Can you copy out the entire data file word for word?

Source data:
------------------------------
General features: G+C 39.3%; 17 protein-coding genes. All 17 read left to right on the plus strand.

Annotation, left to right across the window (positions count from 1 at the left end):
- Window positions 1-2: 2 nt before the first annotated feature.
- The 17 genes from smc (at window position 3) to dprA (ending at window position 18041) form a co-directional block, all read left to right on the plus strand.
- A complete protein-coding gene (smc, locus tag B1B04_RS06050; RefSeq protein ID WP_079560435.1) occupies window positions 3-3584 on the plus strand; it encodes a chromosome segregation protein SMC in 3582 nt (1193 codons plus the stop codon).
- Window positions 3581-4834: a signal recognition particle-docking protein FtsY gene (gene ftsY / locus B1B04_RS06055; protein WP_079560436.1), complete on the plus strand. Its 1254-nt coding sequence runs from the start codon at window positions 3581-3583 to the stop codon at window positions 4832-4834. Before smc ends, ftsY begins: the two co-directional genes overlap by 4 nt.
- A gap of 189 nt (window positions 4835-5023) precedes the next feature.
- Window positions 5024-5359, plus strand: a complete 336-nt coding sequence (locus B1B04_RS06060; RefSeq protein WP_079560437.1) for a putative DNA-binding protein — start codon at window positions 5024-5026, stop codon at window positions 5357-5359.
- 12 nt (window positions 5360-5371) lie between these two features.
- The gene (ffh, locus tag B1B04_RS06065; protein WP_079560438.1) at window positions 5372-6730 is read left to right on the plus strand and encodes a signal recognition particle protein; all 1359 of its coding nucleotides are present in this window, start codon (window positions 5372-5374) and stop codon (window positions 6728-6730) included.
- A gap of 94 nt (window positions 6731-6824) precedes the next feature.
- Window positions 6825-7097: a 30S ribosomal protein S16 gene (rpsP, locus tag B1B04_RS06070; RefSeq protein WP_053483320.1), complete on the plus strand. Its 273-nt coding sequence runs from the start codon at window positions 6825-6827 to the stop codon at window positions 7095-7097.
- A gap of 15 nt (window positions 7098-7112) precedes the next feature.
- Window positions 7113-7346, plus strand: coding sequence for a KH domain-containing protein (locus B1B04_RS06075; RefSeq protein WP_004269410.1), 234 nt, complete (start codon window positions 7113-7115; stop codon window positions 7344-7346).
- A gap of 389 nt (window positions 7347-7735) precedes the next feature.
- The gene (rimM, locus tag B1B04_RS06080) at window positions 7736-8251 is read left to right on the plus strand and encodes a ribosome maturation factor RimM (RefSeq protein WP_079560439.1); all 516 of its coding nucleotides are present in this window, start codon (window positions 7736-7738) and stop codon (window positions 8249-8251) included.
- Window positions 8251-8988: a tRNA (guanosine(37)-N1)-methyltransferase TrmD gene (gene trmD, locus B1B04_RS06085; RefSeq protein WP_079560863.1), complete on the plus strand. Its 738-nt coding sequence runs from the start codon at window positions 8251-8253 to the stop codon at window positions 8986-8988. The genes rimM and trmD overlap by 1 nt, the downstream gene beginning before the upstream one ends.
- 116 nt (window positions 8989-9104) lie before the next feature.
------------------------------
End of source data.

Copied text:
General features: G+C 39.3%; 17 protein-coding genes. All 17 read left to right on the plus strand.

Annotation, left to right across the window (positions count from 1 at the left end):
- Window positions 1-2: 2 nt before the first annotated feature.
- The 17 genes from smc (at window position 3) to dprA (ending at window position 18041) form a co-directional block, all read left to right on the plus strand.
- A complete protein-coding gene (smc, locus tag B1B04_RS06050; RefSeq protein ID WP_079560435.1) occupies window positions 3-3584 on the plus strand; it encodes a chromosome segregation protein SMC in 3582 nt (1193 codons plus the stop codon).
- Window positions 3581-4834: a signal recognition particle-docking protein FtsY gene (gene ftsY / locus B1B04_RS06055; protein WP_079560436.1), complete on the plus strand. Its 1254-nt coding sequence runs from the start codon at window positions 3581-3583 to the stop codon at window positions 4832-4834. Before smc ends, ftsY begins: the two co-directional genes overlap by 4 nt.
- A gap of 189 nt (window positions 4835-5023) precedes the next feature.
- Window positions 5024-5359, plus strand: a complete 336-nt coding sequence (locus B1B04_RS06060; RefSeq protein WP_079560437.1) for a putative DNA-binding protein — start codon at window positions 5024-5026, stop codon at window positions 5357-5359.
- 12 nt (window positions 5360-5371) lie between these two features.
- The gene (ffh, locus tag B1B04_RS06065; protein WP_079560438.1) at window positions 5372-6730 is read left to right on the plus strand and encodes a signal recognition particle protein; all 1359 of its coding nucleotides are present in this window, start codon (window positions 5372-5374) and stop codon (window positions 6728-6730) included.
- A gap of 94 nt (window positions 6731-6824) precedes the next feature.
- Window positions 6825-7097: a 30S ribosomal protein S16 gene (rpsP, locus tag B1B04_RS06070; RefSeq protein WP_053483320.1), complete on the plus strand. Its 273-nt coding sequence runs from the start codon at window positions 6825-6827 to the stop codon at window positions 7095-7097.
- A gap of 15 nt (window positions 7098-7112) precedes the next feature.
- Window positions 7113-7346, plus strand: coding sequence for a KH domain-containing protein (locus B1B04_RS06075; RefSeq protein WP_004269410.1), 234 nt, complete (start codon window positions 7113-7115; stop codon window positions 7344-7346).
- A gap of 389 nt (window positions 7347-7735) precedes the next feature.
- The gene (rimM, locus tag B1B04_RS06080) at window positions 7736-8251 is read left to right on the plus strand and encodes a ribosome maturation factor RimM (RefSeq protein WP_079560439.1); all 516 of its coding nucleotides are present in this window, start codon (window positions 7736-7738) and stop codon (window positions 8249-8251) included.
- Window positions 8251-8988: a tRNA (guanosine(37)-N1)-methyltransferase TrmD gene (gene trmD, locus B1B04_RS06085; RefSeq protein WP_079560863.1), complete on the plus strand. Its 738-nt coding sequence runs from the start codon at window positions 8251-8253 to the stop codon at window positions 8986-8988. The genes rimM and trmD overlap by 1 nt, the downstream gene beginning before the upstream one ends.
- 116 nt (window positions 8989-9104) lie before the next feature.